OLYMPUS DIGITAL CAMERAFor many, the Pipes of Christmas has become an integral part of their holiday season. The annual tradition, performed in New York City and Summit, New Jersey, features the triumphant sounds of bagpipes, brass, drums and organ, as well as the soothing sounds of harp, fiddle, acoustic guitar and flute. These are all woven together with Scottish, Irish and Welsh stories told and sung in English, Gaelic  and old Scots.

“It’s the best holiday celebration in New York City, and this comes from a cynical soul who has all but given up on Christmas,” declares Sarah B. Roberts, blogger at Adventures in the Endless Pursuit of Entertainment. “It also stirs up my wee dram of Celtic blood and makes my soul soar! I plan my entire December around the Pipes of Christmas.”

“One patron brings his entire family every year,” shares Bob Currie, president of the Clan Currie Society and producer of the Pipes of Christmas. “Everyone is spread out on Christmas Day itself, so this is how they spend Christmas together. He just bought 50 tickets for this year!”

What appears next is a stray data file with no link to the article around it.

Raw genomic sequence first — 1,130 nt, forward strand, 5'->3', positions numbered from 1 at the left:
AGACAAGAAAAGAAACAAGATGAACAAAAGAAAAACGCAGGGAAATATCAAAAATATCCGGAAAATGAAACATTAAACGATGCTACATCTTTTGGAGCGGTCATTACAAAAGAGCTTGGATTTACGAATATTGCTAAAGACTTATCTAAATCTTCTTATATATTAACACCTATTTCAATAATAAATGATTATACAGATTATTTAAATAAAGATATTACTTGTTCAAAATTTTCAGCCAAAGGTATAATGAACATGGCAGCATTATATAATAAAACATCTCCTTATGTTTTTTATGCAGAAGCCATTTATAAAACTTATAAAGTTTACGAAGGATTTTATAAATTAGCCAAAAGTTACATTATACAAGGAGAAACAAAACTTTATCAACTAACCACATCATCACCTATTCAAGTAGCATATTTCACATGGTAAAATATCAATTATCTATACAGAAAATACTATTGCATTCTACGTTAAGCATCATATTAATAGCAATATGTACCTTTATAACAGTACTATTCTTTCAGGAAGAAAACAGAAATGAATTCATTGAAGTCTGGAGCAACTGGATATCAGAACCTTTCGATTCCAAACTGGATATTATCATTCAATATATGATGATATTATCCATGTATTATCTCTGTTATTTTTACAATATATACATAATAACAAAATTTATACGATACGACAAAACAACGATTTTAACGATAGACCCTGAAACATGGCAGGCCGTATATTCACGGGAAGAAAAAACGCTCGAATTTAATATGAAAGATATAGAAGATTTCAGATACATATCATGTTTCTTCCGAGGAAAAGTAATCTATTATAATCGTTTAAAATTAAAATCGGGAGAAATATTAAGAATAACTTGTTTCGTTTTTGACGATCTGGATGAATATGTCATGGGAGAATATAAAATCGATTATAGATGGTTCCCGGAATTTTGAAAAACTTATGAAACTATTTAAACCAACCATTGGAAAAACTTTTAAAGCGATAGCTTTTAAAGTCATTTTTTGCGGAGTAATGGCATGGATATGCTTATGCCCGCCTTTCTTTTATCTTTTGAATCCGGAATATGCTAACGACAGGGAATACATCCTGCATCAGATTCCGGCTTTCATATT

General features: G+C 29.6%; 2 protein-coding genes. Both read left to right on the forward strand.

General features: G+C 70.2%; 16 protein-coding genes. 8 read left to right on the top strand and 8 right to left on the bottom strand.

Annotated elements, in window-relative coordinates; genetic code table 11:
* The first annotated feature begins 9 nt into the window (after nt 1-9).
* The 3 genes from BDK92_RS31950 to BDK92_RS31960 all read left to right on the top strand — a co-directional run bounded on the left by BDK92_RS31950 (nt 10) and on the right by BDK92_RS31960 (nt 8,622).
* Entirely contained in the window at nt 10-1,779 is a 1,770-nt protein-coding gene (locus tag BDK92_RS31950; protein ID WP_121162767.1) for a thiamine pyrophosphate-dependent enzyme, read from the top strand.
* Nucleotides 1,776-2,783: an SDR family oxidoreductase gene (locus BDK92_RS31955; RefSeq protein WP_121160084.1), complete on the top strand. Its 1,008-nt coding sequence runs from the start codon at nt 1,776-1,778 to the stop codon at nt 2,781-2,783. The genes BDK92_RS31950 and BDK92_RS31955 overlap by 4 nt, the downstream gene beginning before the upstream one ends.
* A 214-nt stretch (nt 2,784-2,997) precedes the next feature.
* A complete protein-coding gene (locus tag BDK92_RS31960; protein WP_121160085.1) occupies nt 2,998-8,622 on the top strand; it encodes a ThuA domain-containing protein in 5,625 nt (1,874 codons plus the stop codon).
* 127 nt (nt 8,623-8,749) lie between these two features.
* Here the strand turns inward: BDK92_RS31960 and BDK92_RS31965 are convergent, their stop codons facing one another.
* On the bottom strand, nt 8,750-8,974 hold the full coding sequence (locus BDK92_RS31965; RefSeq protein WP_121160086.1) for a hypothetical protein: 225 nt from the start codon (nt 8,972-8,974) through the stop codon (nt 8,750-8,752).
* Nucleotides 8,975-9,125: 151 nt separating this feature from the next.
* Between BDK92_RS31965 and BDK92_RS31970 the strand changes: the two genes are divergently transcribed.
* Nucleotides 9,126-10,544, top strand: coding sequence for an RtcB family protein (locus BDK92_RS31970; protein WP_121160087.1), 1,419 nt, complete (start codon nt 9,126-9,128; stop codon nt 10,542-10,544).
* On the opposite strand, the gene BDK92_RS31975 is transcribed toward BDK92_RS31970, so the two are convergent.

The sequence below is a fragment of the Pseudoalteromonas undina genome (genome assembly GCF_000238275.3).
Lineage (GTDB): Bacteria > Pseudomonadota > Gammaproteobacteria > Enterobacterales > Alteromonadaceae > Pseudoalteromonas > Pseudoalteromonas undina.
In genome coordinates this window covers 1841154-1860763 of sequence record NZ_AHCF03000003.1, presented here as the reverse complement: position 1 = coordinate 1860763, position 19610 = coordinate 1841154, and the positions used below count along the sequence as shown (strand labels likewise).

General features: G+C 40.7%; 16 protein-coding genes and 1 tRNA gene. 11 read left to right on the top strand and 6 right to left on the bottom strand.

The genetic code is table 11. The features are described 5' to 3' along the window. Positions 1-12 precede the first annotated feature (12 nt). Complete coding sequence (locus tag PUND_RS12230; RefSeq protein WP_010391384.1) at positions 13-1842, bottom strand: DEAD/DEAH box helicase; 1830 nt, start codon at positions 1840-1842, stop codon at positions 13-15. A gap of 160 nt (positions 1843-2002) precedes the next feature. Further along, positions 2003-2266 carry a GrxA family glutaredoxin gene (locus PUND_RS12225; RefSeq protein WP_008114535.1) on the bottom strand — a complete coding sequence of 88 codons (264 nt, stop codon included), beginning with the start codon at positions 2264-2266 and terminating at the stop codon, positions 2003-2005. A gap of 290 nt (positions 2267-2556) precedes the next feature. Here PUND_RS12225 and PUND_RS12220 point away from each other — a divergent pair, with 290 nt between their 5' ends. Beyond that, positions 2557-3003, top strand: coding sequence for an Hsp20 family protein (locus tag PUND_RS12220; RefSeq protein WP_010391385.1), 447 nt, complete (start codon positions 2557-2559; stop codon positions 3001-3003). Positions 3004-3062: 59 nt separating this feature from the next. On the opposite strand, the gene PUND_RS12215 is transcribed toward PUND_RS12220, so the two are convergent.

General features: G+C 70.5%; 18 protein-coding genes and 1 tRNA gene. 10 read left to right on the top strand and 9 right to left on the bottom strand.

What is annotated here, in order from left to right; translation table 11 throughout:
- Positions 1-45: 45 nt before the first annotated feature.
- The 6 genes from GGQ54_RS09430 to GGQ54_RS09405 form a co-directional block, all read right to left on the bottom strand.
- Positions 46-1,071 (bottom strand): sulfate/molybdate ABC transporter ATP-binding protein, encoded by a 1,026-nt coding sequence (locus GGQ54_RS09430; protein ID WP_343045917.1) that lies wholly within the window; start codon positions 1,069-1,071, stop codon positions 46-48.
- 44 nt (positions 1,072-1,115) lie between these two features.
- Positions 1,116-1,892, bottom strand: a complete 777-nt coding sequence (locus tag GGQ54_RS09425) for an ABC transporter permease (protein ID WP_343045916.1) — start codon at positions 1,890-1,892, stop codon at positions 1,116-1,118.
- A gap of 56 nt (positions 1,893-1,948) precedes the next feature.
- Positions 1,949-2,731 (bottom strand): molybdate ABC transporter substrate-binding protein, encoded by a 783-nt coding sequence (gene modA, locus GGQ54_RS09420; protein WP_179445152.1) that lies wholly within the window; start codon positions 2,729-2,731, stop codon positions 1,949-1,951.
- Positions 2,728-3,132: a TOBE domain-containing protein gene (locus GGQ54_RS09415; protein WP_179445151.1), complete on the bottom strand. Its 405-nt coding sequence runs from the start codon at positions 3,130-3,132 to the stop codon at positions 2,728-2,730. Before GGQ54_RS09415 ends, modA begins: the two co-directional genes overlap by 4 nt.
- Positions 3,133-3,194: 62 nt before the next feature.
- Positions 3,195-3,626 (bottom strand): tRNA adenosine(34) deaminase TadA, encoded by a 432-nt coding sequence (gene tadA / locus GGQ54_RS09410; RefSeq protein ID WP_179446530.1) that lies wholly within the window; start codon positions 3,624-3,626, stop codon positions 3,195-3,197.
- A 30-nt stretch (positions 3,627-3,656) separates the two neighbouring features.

Along with a loyal audience, the Pipes of Christmas enjoys a faithful company of musical talent from across North America and Scotland. These include the Solid Brass ensemble, New England fiddle champion Paul Woodiel and uilleann piper Christopher Layer. The latter are both players in Sting’s Broadway musical The Last Ship. Other performers include the lead guitarist for Jersey Boys,  Steve Gibb; the “First Lady of Scottish Country Dance Music,” Susie Petrov; acclaimed harpist Jennifer Port, and the Kevin Ray Blandford Memorial Pipe Band, named in honour of the Pipe Major  who co-founded Pipes of Christmas.

While much of the program features traditional tunes, the Pipes of Christmas also showcases compositions never performed before.

“I’ve been quite pleased with our ability to offer new music composed by some very fine Scottish composers,” says Currie. “We began this tradition back in 2001 when Pipe Master Blandford composed Lament for the Lost, a haunting piece to commemorate the 9/11 terror attacks.

“This year we are thrilled to be hosting the winner of the Alexander McCall Smith Prize for Composition which we coordinate with our generous sponsors from Edinburgh Napier University,” adds Currie. “If last year’s selection is an indication of the quality of music we can expect from ENU students this year, we’ll be in for a great treat.”

A tribute to the renowned Cape Breton fiddler, the late Buddy MacMaster, will also be included in this year’s program.